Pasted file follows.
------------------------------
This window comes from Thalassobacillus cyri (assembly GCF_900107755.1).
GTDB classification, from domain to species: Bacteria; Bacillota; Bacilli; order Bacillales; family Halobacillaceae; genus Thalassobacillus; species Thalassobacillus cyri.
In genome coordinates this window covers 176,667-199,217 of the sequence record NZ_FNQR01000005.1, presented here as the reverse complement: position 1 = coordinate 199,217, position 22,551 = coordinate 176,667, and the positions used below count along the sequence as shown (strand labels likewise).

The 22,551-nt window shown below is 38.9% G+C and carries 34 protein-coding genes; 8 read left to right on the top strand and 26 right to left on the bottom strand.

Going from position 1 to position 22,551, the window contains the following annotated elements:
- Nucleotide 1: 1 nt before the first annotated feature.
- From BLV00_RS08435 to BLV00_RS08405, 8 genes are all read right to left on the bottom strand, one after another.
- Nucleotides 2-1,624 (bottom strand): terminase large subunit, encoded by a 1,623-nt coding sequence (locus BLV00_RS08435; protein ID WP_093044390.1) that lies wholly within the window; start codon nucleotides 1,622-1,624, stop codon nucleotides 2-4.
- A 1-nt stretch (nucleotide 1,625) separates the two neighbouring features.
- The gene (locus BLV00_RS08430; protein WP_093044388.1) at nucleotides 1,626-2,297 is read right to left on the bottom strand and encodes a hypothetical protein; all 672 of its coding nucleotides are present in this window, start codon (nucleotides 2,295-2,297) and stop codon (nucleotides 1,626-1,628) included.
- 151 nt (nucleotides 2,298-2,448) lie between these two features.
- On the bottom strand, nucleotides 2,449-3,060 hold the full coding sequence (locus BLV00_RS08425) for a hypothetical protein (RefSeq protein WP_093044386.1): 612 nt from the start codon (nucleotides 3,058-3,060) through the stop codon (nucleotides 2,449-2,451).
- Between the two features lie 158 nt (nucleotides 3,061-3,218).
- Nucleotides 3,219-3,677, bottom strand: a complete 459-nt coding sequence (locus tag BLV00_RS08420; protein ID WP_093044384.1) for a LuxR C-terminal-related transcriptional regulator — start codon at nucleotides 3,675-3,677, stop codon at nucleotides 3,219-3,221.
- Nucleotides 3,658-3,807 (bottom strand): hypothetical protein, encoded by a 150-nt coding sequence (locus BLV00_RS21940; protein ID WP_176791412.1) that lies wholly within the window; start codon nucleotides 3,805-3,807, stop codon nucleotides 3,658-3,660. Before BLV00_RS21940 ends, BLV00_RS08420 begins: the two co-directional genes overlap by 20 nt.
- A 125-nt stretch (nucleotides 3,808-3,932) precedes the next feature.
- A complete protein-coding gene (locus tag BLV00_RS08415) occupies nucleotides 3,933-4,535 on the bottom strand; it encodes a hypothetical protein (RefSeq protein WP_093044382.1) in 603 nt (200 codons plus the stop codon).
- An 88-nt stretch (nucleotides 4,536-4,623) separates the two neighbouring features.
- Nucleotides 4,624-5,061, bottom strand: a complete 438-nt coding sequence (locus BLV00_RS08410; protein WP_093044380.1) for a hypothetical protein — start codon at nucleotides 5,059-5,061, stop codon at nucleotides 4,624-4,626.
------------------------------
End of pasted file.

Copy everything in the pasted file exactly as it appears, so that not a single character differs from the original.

This window comes from Thalassobacillus cyri (assembly GCF_900107755.1).
GTDB classification, from domain to species: Bacteria; Bacillota; Bacilli; order Bacillales; family Halobacillaceae; genus Thalassobacillus; species Thalassobacillus cyri.
In genome coordinates this window covers 176,667-199,217 of the sequence record NZ_FNQR01000005.1, presented here as the reverse complement: position 1 = coordinate 199,217, position 22,551 = coordinate 176,667, and the positions used below count along the sequence as shown (strand labels likewise).

The 22,551-nt window shown below is 38.9% G+C and carries 34 protein-coding genes; 8 read left to right on the top strand and 26 right to left on the bottom strand.

Going from position 1 to position 22,551, the window contains the following annotated elements:
- Nucleotide 1: 1 nt before the first annotated feature.
- From BLV00_RS08435 to BLV00_RS08405, 8 genes are all read right to left on the bottom strand, one after another.
- Nucleotides 2-1,624 (bottom strand): terminase large subunit, encoded by a 1,623-nt coding sequence (locus BLV00_RS08435; protein ID WP_093044390.1) that lies wholly within the window; start codon nucleotides 1,622-1,624, stop codon nucleotides 2-4.
- A 1-nt stretch (nucleotide 1,625) separates the two neighbouring features.
- The gene (locus BLV00_RS08430; protein WP_093044388.1) at nucleotides 1,626-2,297 is read right to left on the bottom strand and encodes a hypothetical protein; all 672 of its coding nucleotides are present in this window, start codon (nucleotides 2,295-2,297) and stop codon (nucleotides 1,626-1,628) included.
- 151 nt (nucleotides 2,298-2,448) lie between these two features.
- On the bottom strand, nucleotides 2,449-3,060 hold the full coding sequence (locus BLV00_RS08425) for a hypothetical protein (RefSeq protein WP_093044386.1): 612 nt from the start codon (nucleotides 3,058-3,060) through the stop codon (nucleotides 2,449-2,451).
- Between the two features lie 158 nt (nucleotides 3,061-3,218).
- Nucleotides 3,219-3,677, bottom strand: a complete 459-nt coding sequence (locus tag BLV00_RS08420; protein ID WP_093044384.1) for a LuxR C-terminal-related transcriptional regulator — start codon at nucleotides 3,675-3,677, stop codon at nucleotides 3,219-3,221.
- Nucleotides 3,658-3,807 (bottom strand): hypothetical protein, encoded by a 150-nt coding sequence (locus BLV00_RS21940; protein ID WP_176791412.1) that lies wholly within the window; start codon nucleotides 3,805-3,807, stop codon nucleotides 3,658-3,660. Before BLV00_RS21940 ends, BLV00_RS08420 begins: the two co-directional genes overlap by 20 nt.
- A 125-nt stretch (nucleotides 3,808-3,932) precedes the next feature.
- A complete protein-coding gene (locus tag BLV00_RS08415) occupies nucleotides 3,933-4,535 on the bottom strand; it encodes a hypothetical protein (RefSeq protein WP_093044382.1) in 603 nt (200 codons plus the stop codon).
- An 88-nt stretch (nucleotides 4,536-4,623) separates the two neighbouring features.
- Nucleotides 4,624-5,061, bottom strand: a complete 438-nt coding sequence (locus BLV00_RS08410; protein WP_093044380.1) for a hypothetical protein — start codon at nucleotides 5,059-5,061, stop codon at nucleotides 4,624-4,626.